Over the past several decades, a large body of research documents the beneficial effects of Mindfulness on a number of psychiatric, somatic and stress-related disorders (Holzel et al., 2011). A quick search for “Mindfulness” in Google Scholar for 2019 renders more than 5,000 returned links to various publications such as studies, books, and book chapters. Mindfulness-body-oriented treatments have become an accepted practice in treating developmental and complex trauma, anxiety, depression, eating disorders, obsessive-compulsive disorder, borderline personality disorder, and other health disorders. Cultivating certain attitudes such as non-judging, accepting, letting go, trusting self and the world, patience, “non-doing,” and gratitude have been found to produce a range of benefits. For example, a capacity to develop distance from destructive impulses, improved emotional self-regulation, greater perceptual clarity of the self, a change in perspective on the self, increased physical health (stronger immune functioning), and reduced blood pressure and cortisol levels. (Jacobs et al., 2010; Holzel et al., 2011). Mindfulness technology originated from ancient eastern philosophies that were developed to gain insight into the true nature of the mind. Therefore, it is only natural to integrate this time-honored body of knowledge into contemporary psychotherapeutic interventions by synthesizing a western and eastern understanding of how the mind and psyche work!


Change is found in the capacity for self-observation. Paying full attention to what is present in the psychological landscape in the moment, non-judgmentally with a sense of curiosity, without trying to push away or cling to the experience, is a foundation of change. As the field of awareness is expanding, lost aspects of experience can be integrated into a more complex whole. Once, after just ten minutes of Mindfulness guided inner exploration, a person I was working with stated, “for the first time in my life, for a split second, I liked myself!” In addition to the access to expanded awareness, two of the most important and fundamental things that clients learn are kindness and compassion towards self. Friendliness, warmth, loving-kindness, and compassion are the essential elements of present-moment experiences in a mindfulness-oriented session.

Practicing mindfulness techniques inside and outside the therapy room produces clear and lasting shifts in consciousness and self-perception. Individuals radically shift their relationship to their thoughts, feelings, and body sensations. When one adapts such views, the self is no longer felt to be worthless, hopeless, to blame, or inadequate. Negative thoughts are no longer seen as accurate reflections of reality.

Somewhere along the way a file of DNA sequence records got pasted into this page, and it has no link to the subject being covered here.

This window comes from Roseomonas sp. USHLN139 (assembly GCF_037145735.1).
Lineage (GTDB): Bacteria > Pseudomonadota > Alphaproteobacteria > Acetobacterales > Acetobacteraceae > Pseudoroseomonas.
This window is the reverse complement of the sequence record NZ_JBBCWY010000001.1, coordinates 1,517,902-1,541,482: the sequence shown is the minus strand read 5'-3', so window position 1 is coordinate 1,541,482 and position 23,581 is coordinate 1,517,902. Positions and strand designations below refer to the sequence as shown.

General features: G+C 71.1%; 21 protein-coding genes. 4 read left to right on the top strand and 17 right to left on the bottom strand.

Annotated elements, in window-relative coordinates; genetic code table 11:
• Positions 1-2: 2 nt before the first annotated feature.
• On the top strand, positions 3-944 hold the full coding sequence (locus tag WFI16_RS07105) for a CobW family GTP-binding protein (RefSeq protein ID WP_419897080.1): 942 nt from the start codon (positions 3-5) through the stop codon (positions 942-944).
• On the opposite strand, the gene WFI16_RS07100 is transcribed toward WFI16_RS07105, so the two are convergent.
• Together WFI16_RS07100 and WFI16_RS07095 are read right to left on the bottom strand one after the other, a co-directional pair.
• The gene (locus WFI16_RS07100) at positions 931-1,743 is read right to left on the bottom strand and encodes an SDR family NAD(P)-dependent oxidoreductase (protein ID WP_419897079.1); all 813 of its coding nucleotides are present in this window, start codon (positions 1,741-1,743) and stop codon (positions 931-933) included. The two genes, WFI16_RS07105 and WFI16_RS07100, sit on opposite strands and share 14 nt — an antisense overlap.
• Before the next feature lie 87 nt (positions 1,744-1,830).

In my work, I rely on the unity principle, which is the notion of human interconnectedness. One of the implications of this principle is the sense that whenever people are fragmented, there is a greater force working on their side that wants to move things in the direction of healing, greater wholeness, and wisdom. Therefore, my role as a therapist is to help clients discover this source within and uncover the barriers that stand in the way of unfolding greater self-compassion, loving presence, healing, and transformation (Johanson, 2009).

Harris, R. (2019). Act made simple: an easy-to-read primer on acceptance and commitment therapy. Oakland, CA: New Harbinger Publications, Inc.

Hölzel, B. K., Lazar, S. W., Gard, T., Schuman-Olivier, Z., Vago, D. R., & Ott, U. (2011). How Does Mindfulness Meditation Work? Proposing Mechanisms of Action From a Conceptual and Neural Perspective. Perspectives on Psychological Science, 6(6), 537–559. doi: 10.1177/1745691611419671

Johanson, G. J. (2009). Psychotherapy, Science, and Spirit: Nonlinear Systems, Hakomi Therapy, and the Tao. Journal of Spirituality In Mental Health.

Siegel, D. J. (2018). Aware: the science and practice of presence: the groundbreaking meditation practice. New York: Tarcher Perigee.

Weiss, H. (2015). Hakomi mindfulness-centered somatic psychotherapy: a comprehensive guide to theory and practice. New York: W.W. Norton & Company.